But will he do the same honour for little Aylan Kurdi, asks Robert Fisk
Our leaders lack courage in this refugee crisis. We are shamed by our European neighbours

Our leaders lack courage in this refugee crisis. We are shamed by our European neighbours

Humanity must be at the heart of politics, says Jeremy Corbyn
Joe Biden's 'tease tour': Could the US Vice-President be testing the water for a presidential run?

Joe Biden's 'tease tour'

Could the US Vice-President be testing the water for a presidential run?
Britain's 24-hour culture: With the 'leisured society' a distant dream we're working longer and less regular hours than ever

Britain's 24-hour culture

With the 'leisured society' a distant dream we're working longer and less regular hours than ever
Diplomacy board game: Treachery is the way to win - which makes it just like the real thing

The addictive nature of Diplomacy

Bullying, betrayal, aggression – it may be just a board game, but the family that plays Diplomacy may never look at each other in the same way again
Lady Chatterley's Lover: Racy underwear for fans of DH Lawrence's equally racy tome

Fashion: Ooh, Lady Chatterley!

Take inspiration from DH Lawrence's racy tome with equally racy underwear
8 best children's clocks

Tick-tock: 8 best children's clocks

Whether you’re teaching them to tell the time or putting the finishing touches to a nursery, there’s a ticker for that
Charlie Austin: Queens Park Rangers striker says ‘If the move is not right, I’m not going’

Charlie Austin: ‘If the move is not right, I’m not going’

After hitting 18 goals in the Premier League last season, the QPR striker was the great non-deal of transfer deadline day. But he says he'd preferred another shot at promotion
Isis profits from destruction of antiquities by selling relics to dealers - and then blowing up the buildings they come from to conceal the evidence of looting

How Isis profits from destruction of antiquities

Robert Fisk on the terrorist group's manipulation of the market to increase the price of artefacts
Labour leadership: Andy Burnham urges Jeremy Corbyn voters to think again in last-minute plea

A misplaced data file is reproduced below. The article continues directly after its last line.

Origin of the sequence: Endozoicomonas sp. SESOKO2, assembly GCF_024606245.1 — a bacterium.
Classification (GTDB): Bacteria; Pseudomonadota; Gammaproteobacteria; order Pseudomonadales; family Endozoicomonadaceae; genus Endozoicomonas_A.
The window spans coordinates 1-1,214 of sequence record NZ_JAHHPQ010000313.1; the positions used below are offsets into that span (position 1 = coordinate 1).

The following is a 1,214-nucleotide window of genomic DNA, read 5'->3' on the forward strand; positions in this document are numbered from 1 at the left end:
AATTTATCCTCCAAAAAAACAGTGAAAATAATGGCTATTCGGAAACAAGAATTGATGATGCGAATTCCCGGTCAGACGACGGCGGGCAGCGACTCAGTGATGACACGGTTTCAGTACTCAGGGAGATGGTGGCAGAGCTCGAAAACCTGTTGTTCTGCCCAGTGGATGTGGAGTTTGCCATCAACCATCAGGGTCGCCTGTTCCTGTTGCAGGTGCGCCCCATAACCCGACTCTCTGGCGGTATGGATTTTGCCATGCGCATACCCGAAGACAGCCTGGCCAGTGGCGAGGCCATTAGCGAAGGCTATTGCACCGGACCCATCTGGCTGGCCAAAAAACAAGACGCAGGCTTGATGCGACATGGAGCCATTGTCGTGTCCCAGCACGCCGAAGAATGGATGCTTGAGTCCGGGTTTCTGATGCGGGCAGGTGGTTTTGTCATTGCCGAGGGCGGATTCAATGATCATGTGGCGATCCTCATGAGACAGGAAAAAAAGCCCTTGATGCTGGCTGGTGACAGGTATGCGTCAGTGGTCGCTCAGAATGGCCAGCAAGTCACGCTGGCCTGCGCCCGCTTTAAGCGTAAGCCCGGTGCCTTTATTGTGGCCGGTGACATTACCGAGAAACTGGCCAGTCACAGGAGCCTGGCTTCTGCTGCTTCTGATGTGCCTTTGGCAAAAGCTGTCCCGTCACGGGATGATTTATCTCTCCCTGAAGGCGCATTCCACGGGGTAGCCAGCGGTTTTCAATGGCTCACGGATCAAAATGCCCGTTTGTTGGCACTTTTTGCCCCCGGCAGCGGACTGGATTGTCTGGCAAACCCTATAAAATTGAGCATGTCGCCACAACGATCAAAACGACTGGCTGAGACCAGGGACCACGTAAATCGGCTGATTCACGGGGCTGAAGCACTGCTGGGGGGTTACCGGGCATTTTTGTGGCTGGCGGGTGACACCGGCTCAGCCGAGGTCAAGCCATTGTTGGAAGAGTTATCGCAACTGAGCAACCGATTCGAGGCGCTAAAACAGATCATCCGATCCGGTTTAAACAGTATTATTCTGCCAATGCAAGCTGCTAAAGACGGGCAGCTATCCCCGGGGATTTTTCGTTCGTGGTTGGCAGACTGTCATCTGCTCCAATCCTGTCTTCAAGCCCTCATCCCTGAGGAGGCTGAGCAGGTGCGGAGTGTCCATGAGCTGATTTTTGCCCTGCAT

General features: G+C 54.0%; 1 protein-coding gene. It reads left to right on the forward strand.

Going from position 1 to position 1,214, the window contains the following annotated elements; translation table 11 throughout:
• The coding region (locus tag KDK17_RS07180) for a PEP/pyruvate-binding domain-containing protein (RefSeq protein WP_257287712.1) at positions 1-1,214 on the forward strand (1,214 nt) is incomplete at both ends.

'If we lose touch we’ll end up with two decades of the Tories'

In an exclusive interview, Andy Burnham urges Jeremy Corbyn voters to think again in last-minute plea
Tunisia fears its Arab Spring could be reversed as the new regime becomes as intolerant of dissent as its predecessor

The Arab Spring reversed

Tunisian protesters fear that a new law will whitewash corrupt businessmen and officials, but they are finding that the new regime is becoming as intolerant of dissent as its predecessor
King Arthur: Legendary figure was real and lived most of his life in Strathclyde, academic claims

Academic claims King Arthur was real - and reveals where he lived

Dr Andrew Breeze says the legendary figure did exist – but was a general, not a king
Who is Oliver Bonas and how has he captured middle-class hearts?

Who is Oliver Bonas?

It's the first high-street store to pay its staff the living wage, and it saw out the recession in style
Earth has 'lost more than half its trees' since humans first started cutting them down

Axe-wielding Man fells half the world’s trees – leaving us just 422 each

However, the number of trees may be eight times higher than previously thought
60 years of Scalextric: Model cars are now stuffed with as much tech as real ones

60 years of Scalextric

Model cars are now stuffed with as much tech as real ones